Queensland Judgments
Authorised Reports & Unreported Judgments
Exit Distraction Free Reading Mode
  • Unreported Judgment

Legal Services Commissioner v Conradie[2018] QCAT 170

Legal Services Commissioner v Conradie[2018] QCAT 170

QUEENSLAND CIVIL AND ADMINISTRATIVE TRIBUNAL

CITATION:

Legal Services Commissioner v Conradie [2018] QCAT 170

PARTIES:

LEGAL SERVICES COMMISSIONER

(applicant)

v

ERICH HEIN CONRADIE

(respondent)

APPLICATION NO/S:

OCR064-16

MATTER TYPE:

Occupational regulation matters

DELIVERED ON:

12  June 2018

HEARING DATE:

26 February 2018

HEARD AT:

Brisbane

DECISION OF:

Hon Peter Lyons QC, Judicial Member

Assisted by:

Mr S Anderson

Mr K Revell

ORDERS:

  1. A local practising certificate is not to be granted to the respondent before 6 February 2019.
  2. When he next applies for a local practising certificate, the respondent is to submit with the application a report, from a psychiatrist or a psychologist, seen within 6 months prior to the application, dealing with the respondent’s mental health generally, and his management of it, particularly relating to depression.
  3. When the respondent applies for a local practising certificate after he has again been in practice for a period of twelve months, he is to submit with the application a report from a psychiatrist or a psychologist seen within 6 months prior to the application, dealing with the respondent’s mental health generally, and his management of it, particularly relating to depression.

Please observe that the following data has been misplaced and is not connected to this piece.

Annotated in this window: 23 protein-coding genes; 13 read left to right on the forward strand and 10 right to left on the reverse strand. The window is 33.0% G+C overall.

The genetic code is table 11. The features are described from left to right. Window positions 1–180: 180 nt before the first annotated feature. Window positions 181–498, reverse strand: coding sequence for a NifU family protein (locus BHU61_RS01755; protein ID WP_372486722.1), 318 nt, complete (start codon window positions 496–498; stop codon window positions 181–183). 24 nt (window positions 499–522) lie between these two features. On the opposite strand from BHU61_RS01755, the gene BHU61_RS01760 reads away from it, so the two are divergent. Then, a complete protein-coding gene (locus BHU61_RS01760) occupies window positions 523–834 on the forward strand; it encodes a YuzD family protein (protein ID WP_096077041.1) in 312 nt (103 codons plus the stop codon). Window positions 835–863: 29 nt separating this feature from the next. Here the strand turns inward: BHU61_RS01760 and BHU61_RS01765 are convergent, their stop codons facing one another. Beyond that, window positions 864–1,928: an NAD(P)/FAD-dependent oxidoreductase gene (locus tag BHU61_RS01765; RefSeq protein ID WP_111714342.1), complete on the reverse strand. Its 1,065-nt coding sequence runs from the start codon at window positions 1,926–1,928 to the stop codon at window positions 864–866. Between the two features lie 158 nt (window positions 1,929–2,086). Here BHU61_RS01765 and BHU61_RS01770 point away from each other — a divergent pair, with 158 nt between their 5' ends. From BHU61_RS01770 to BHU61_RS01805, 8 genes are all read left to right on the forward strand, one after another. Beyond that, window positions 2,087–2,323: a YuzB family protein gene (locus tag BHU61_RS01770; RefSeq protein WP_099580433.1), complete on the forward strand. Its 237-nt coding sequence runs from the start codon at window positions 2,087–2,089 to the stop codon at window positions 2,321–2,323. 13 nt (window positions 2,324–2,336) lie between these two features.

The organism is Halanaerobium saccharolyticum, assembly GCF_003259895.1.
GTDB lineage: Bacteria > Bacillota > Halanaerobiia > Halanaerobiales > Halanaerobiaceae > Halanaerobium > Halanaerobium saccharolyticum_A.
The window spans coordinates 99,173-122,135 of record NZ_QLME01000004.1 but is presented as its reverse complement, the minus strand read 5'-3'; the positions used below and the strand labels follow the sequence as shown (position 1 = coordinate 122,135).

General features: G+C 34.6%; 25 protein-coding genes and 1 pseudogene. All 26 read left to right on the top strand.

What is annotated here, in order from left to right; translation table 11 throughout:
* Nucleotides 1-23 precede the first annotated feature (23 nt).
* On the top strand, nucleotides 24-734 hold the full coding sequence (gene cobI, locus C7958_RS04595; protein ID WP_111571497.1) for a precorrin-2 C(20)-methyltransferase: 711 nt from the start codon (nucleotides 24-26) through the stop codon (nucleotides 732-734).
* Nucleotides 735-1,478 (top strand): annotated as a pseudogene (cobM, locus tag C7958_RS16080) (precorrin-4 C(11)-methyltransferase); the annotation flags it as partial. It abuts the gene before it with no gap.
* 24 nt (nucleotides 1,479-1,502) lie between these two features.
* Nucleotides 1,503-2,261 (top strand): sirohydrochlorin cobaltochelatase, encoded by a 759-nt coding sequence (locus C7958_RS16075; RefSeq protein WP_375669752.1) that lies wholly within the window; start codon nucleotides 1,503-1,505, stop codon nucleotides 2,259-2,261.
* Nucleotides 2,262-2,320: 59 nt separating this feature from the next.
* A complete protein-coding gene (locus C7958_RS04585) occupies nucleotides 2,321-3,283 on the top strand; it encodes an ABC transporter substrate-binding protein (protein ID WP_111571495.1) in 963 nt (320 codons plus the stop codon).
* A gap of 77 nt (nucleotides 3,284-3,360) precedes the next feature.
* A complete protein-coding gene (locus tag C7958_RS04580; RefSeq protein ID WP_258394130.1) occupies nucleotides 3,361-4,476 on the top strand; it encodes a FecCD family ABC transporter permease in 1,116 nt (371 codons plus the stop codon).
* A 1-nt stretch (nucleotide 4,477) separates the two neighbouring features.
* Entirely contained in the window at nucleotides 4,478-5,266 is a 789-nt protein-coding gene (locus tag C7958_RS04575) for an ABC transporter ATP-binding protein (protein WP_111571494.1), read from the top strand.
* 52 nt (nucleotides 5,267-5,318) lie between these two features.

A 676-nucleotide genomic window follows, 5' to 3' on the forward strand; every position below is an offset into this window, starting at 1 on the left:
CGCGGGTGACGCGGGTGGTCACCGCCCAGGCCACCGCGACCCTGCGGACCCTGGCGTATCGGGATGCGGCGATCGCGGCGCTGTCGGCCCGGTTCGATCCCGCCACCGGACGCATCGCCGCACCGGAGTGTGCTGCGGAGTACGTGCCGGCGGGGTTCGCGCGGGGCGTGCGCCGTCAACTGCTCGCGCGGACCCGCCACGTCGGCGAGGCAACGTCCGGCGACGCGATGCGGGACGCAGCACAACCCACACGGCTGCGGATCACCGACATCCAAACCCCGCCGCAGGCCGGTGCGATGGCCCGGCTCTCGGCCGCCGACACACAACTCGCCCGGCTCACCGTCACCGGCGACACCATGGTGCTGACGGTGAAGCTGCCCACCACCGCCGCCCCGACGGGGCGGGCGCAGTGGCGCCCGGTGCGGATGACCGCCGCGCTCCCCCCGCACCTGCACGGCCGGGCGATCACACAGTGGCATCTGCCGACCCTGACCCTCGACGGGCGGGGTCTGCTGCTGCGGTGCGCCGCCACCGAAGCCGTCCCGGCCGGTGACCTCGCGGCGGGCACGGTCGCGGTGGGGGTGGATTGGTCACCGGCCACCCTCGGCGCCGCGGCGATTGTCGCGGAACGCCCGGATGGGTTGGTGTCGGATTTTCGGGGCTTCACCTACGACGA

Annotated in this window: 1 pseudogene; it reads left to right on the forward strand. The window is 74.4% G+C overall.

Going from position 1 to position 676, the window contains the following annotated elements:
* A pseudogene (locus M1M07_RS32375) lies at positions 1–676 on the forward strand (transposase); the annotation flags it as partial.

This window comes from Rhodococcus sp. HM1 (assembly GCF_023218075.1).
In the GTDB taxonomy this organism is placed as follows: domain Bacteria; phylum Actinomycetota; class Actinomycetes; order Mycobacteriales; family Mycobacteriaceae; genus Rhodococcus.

4. The respondent is to pay the applicant’s costs of and incidental to the application to be assessed on the standard basis.

CATCHWORDS:

PROFESSIONS AND TRADES – LAWYERS – COMPLAINTS AND DISCIPLINE – PROFESSIONAL MISCONDUCT AND UNSATISFACTORY PROFESSIONAL CONDUCT – GENERALLY – falsification of documents and transactions – trust money – solicitor’s costs – where four charges of respondent’s conduct relating to competence and diligence, billing, trust accounting and dishonesty  – whether professional misconduct or unsatisfactory professional conduct – whether fit and proper person

EVIDENCE – ADMISSIBILITY – OPINION EVIDENCE – EXPERT OPINION – QUALIFICATIONS OF WITNESS – where expert opinion from psychologist on respondent’s mental state – whether psychologist qualified to give evidence of a diagnosis of depression

Acts Interpretation Act 1954 (Qld), s 49A

Queensland Civil and Administrative Tribunal Act 2009 (Qld), s 9, s 10, s 28

Legal Profession Act 2007 (Qld), s 249, s 332, s, 418, s 419, s 456, s 462

Adamson v Queensland Law Society Inc [1990] 1 Qd R 498

Attorney-General v Legal Services Commissioner & Anor; Legal Services Commissioner v Shand [2018] QCA 66

Jensen v Legal Services Commissioner [2017] QCA 189

Legal Profession Complaints Committee v Love [2014] WASC 389

Legal Services Commissioner v Mugford [2016] QCAT 78

Legal Services Commissioner v Shand [2017] QCAT 159

R v Nguyen [2015] QCA 205

Watts v Legal Services Commissioner [2016] QCA 224

APPEARANCES & REPRESENTATION:

 

Applicant:

D A Holliday, instructed by the Legal Services Commission

Respondent:

A M Nelson, instructed by Slade Waterhouse Lawyers

REASONS FOR DECISION

  1. [1]
    The applicant has brought proceedings seeking disciplinary orders pursuant to s 456 of the Legal Profession Act 2007 (Qld) (‘LP Act’), and an order for costs.
  2. [2]